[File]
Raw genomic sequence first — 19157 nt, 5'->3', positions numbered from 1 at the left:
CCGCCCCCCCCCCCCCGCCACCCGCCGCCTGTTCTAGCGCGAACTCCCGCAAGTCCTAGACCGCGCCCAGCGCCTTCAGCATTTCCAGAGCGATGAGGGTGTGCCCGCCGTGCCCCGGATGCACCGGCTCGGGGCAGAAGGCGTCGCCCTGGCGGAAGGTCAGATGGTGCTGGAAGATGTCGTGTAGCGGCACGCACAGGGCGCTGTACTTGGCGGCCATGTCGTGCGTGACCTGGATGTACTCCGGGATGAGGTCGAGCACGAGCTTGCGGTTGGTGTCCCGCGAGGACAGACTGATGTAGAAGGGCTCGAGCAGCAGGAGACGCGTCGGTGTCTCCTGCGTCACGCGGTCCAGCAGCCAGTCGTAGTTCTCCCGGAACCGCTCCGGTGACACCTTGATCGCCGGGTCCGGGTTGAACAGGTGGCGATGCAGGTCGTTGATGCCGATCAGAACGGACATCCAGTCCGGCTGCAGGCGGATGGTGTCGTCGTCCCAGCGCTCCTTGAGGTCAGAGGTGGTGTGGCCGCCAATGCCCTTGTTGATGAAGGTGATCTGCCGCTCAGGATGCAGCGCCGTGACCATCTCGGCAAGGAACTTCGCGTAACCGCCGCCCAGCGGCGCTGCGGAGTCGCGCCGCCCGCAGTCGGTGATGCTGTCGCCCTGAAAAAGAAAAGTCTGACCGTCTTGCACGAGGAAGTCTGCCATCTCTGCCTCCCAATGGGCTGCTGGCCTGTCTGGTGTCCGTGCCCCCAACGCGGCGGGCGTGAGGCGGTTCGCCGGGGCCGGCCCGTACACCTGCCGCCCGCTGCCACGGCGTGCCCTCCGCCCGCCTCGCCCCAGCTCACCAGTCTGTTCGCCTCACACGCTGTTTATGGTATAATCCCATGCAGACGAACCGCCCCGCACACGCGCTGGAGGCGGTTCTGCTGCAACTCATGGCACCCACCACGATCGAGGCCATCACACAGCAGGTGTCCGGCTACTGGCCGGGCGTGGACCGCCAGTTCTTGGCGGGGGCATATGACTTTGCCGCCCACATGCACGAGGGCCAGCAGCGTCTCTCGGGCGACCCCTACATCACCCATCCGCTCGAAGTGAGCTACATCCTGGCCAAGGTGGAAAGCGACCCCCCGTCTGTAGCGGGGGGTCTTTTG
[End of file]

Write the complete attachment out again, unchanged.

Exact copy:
Raw genomic sequence first — 19157 nt, 5'->3', positions numbered from 1 at the left:
CCGCCCCCCCCCCCCCGCCACCCGCCGCCTGTTCTAGCGCGAACTCCCGCAAGTCCTAGACCGCGCCCAGCGCCTTCAGCATTTCCAGAGCGATGAGGGTGTGCCCGCCGTGCCCCGGATGCACCGGCTCGGGGCAGAAGGCGTCGCCCTGGCGGAAGGTCAGATGGTGCTGGAAGATGTCGTGTAGCGGCACGCACAGGGCGCTGTACTTGGCGGCCATGTCGTGCGTGACCTGGATGTACTCCGGGATGAGGTCGAGCACGAGCTTGCGGTTGGTGTCCCGCGAGGACAGACTGATGTAGAAGGGCTCGAGCAGCAGGAGACGCGTCGGTGTCTCCTGCGTCACGCGGTCCAGCAGCCAGTCGTAGTTCTCCCGGAACCGCTCCGGTGACACCTTGATCGCCGGGTCCGGGTTGAACAGGTGGCGATGCAGGTCGTTGATGCCGATCAGAACGGACATCCAGTCCGGCTGCAGGCGGATGGTGTCGTCGTCCCAGCGCTCCTTGAGGTCAGAGGTGGTGTGGCCGCCAATGCCCTTGTTGATGAAGGTGATCTGCCGCTCAGGATGCAGCGCCGTGACCATCTCGGCAAGGAACTTCGCGTAACCGCCGCCCAGCGGCGCTGCGGAGTCGCGCCGCCCGCAGTCGGTGATGCTGTCGCCCTGAAAAAGAAAAGTCTGACCGTCTTGCACGAGGAAGTCTGCCATCTCTGCCTCCCAATGGGCTGCTGGCCTGTCTGGTGTCCGTGCCCCCAACGCGGCGGGCGTGAGGCGGTTCGCCGGGGCCGGCCCGTACACCTGCCGCCCGCTGCCACGGCGTGCCCTCCGCCCGCCTCGCCCCAGCTCACCAGTCTGTTCGCCTCACACGCTGTTTATGGTATAATCCCATGCAGACGAACCGCCCCGCACACGCGCTGGAGGCGGTTCTGCTGCAACTCATGGCACCCACCACGATCGAGGCCATCACACAGCAGGTGTCCGGCTACTGGCCGGGCGTGGACCGCCAGTTCTTGGCGGGGGCATATGACTTTGCCGCCCACATGCACGAGGGCCAGCAGCGTCTCTCGGGCGACCCCTACATCACCCATCCGCTCGAAGTGAGCTACATCCTGGCCAAGGTGGAAAGCGACCCCCCGTCTGTAGCGGGGGGTCTTTTG